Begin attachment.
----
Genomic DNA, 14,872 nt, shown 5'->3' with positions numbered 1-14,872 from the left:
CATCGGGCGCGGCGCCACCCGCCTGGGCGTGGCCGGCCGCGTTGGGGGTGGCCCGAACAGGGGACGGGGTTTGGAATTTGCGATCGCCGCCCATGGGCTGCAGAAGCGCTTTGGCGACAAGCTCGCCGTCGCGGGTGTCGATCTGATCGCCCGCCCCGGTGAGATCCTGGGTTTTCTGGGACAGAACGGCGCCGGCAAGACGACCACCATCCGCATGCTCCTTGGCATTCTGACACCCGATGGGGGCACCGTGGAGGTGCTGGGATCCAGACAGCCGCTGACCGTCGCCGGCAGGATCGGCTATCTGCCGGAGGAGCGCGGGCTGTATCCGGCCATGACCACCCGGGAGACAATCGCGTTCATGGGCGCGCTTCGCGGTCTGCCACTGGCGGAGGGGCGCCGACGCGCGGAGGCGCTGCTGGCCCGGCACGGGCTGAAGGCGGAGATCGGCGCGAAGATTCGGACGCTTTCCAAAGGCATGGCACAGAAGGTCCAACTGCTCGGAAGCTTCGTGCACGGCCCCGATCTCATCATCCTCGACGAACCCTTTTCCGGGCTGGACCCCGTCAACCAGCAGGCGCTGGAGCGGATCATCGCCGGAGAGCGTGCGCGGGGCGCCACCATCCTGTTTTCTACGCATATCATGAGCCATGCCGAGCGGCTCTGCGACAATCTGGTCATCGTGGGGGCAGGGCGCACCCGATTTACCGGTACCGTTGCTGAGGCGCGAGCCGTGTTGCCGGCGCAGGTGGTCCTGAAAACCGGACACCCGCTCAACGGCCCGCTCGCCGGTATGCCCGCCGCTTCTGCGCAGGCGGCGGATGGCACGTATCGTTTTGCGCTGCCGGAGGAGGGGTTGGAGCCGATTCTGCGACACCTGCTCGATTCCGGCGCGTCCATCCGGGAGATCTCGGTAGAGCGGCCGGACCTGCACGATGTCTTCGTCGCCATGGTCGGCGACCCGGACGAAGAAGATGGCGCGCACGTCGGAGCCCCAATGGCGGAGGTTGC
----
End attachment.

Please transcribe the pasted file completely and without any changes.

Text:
Genomic DNA, 14,872 nt, shown 5'->3' with positions numbered 1-14,872 from the left:
CATCGGGCGCGGCGCCACCCGCCTGGGCGTGGCCGGCCGCGTTGGGGGTGGCCCGAACAGGGGACGGGGTTTGGAATTTGCGATCGCCGCCCATGGGCTGCAGAAGCGCTTTGGCGACAAGCTCGCCGTCGCGGGTGTCGATCTGATCGCCCGCCCCGGTGAGATCCTGGGTTTTCTGGGACAGAACGGCGCCGGCAAGACGACCACCATCCGCATGCTCCTTGGCATTCTGACACCCGATGGGGGCACCGTGGAGGTGCTGGGATCCAGACAGCCGCTGACCGTCGCCGGCAGGATCGGCTATCTGCCGGAGGAGCGCGGGCTGTATCCGGCCATGACCACCCGGGAGACAATCGCGTTCATGGGCGCGCTTCGCGGTCTGCCACTGGCGGAGGGGCGCCGACGCGCGGAGGCGCTGCTGGCCCGGCACGGGCTGAAGGCGGAGATCGGCGCGAAGATTCGGACGCTTTCCAAAGGCATGGCACAGAAGGTCCAACTGCTCGGAAGCTTCGTGCACGGCCCCGATCTCATCATCCTCGACGAACCCTTTTCCGGGCTGGACCCCGTCAACCAGCAGGCGCTGGAGCGGATCATCGCCGGAGAGCGTGCGCGGGGCGCCACCATCCTGTTTTCTACGCATATCATGAGCCATGCCGAGCGGCTCTGCGACAATCTGGTCATCGTGGGGGCAGGGCGCACCCGATTTACCGGTACCGTTGCTGAGGCGCGAGCCGTGTTGCCGGCGCAGGTGGTCCTGAAAACCGGACACCCGCTCAACGGCCCGCTCGCCGGTATGCCCGCCGCTTCTGCGCAGGCGGCGGATGGCACGTATCGTTTTGCGCTGCCGGAGGAGGGGTTGGAGCCGATTCTGCGACACCTGCTCGATTCCGGCGCGTCCATCCGGGAGATCTCGGTAGAGCGGCCGGACCTGCACGATGTCTTCGTCGCCATGGTCGGCGACCCGGACGAAGAAGATGGCGCGCACGTCGGAGCCCCAATGGCGGAGGTTGC